Higher ratio of HCAs linked with increased mortality

New research into staffing levels within NHS hospitals has suggested a link between a higher proportion of healthcare assistants per patient and a rise in mortality.

In contrast, the study, which looked at 137 acute NHS trusts between 2009 and 2011, found an association between higher numbers of nurses and doctors per patient and a reduction in mortality.

The research comes as the NHS prepares for a new non-registered nursing associate role and a new care hours metric calculated by mixing HCAs and registered nurses together, which was recommended by last week’s Carter Review.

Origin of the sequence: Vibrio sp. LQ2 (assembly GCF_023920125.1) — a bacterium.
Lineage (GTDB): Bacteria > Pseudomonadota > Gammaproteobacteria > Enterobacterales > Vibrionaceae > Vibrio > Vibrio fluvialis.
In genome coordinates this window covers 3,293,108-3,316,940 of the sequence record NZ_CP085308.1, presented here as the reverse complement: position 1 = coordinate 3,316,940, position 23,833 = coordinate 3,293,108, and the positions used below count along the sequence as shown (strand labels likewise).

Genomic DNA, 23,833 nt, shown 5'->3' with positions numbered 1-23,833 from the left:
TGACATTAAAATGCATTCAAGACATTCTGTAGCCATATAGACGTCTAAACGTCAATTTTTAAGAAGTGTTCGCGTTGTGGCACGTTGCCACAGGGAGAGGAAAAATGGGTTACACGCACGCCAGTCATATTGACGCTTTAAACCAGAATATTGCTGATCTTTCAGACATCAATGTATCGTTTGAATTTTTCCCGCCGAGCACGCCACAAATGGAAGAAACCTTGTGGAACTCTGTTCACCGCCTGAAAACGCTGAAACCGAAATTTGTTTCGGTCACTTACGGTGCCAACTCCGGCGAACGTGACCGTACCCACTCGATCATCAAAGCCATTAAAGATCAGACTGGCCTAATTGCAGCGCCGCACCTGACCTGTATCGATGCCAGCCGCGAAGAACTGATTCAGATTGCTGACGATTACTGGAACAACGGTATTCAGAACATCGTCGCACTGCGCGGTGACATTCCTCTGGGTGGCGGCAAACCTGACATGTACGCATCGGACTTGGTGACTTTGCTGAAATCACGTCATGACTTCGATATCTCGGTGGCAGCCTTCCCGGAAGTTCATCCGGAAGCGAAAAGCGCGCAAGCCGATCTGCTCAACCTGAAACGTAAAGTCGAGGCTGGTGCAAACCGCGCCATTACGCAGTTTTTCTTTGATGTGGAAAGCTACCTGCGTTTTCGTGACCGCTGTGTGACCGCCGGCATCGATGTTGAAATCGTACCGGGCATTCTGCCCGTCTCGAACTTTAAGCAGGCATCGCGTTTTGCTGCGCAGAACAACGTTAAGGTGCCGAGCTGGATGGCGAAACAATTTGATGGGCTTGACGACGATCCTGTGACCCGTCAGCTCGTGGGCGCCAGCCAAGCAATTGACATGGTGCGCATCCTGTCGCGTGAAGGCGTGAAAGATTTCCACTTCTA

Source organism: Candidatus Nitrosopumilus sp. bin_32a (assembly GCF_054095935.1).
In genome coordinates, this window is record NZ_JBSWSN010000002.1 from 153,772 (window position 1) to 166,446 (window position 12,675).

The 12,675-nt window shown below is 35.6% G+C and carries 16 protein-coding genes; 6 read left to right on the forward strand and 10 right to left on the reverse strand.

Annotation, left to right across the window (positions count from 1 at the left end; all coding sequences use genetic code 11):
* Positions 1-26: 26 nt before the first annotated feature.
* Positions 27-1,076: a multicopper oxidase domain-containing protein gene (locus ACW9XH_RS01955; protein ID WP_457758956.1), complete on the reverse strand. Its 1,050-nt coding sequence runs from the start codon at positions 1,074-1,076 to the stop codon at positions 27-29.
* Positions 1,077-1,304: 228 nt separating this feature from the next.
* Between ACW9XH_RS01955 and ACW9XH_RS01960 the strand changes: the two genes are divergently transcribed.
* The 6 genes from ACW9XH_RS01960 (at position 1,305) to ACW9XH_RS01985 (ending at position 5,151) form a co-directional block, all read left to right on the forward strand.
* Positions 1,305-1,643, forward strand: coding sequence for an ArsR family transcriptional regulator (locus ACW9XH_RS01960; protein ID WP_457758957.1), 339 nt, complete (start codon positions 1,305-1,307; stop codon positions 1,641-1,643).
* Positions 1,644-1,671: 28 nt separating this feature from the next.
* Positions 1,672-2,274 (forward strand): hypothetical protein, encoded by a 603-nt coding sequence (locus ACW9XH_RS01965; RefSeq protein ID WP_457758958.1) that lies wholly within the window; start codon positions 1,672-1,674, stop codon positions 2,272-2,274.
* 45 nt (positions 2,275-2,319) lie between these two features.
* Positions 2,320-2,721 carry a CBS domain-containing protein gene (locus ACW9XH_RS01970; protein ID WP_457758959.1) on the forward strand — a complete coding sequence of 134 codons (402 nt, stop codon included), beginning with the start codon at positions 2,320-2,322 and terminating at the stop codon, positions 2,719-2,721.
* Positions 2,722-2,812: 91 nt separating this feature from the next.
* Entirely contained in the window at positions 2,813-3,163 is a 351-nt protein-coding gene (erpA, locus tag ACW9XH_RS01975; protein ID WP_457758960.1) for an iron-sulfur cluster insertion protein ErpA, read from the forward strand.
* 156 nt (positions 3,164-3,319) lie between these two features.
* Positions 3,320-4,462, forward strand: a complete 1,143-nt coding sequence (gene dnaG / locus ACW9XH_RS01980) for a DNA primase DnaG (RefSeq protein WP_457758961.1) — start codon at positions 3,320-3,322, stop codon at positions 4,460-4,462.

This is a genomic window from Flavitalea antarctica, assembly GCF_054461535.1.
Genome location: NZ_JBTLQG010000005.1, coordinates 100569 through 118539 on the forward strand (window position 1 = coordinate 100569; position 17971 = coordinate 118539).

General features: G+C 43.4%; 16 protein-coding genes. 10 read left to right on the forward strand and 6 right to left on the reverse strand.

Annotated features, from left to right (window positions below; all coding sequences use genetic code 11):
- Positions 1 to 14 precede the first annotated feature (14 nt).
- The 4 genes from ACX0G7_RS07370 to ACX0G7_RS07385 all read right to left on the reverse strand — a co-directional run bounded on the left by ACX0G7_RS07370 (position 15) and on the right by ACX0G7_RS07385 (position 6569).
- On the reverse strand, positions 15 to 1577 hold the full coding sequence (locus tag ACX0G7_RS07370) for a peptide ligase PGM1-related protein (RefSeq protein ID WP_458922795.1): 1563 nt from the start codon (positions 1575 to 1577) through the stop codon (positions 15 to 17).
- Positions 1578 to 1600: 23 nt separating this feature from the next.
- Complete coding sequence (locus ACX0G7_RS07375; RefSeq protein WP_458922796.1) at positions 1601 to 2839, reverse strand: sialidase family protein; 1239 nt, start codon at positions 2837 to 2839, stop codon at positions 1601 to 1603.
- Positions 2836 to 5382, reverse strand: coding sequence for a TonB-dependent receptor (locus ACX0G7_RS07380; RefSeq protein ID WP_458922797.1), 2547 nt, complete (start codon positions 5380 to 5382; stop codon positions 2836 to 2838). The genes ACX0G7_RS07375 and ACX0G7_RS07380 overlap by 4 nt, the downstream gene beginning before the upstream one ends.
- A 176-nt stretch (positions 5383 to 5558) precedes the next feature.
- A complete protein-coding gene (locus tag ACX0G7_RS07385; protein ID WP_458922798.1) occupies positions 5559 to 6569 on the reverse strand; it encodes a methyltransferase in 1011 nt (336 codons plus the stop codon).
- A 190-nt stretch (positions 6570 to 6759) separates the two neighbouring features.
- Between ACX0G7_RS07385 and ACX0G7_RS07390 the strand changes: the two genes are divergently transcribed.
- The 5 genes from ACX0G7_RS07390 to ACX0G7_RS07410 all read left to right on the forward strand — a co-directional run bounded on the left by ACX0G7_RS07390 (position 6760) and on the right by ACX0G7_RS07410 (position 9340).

Professor Peter Griffiths, chair of health services research at the University of Southampton, which carried out the study alongside King’s College London, said trusts that employed more HCAs relative to the number of beds had an increased risk of mortality. The risk of death decreased by 7% for every additional bed per HCA.

For doctors the mortality risk increased by 8% for every additional medical bed and by 13% for every additional surgical bed.

Full story in The Nursing Times 10 February 2016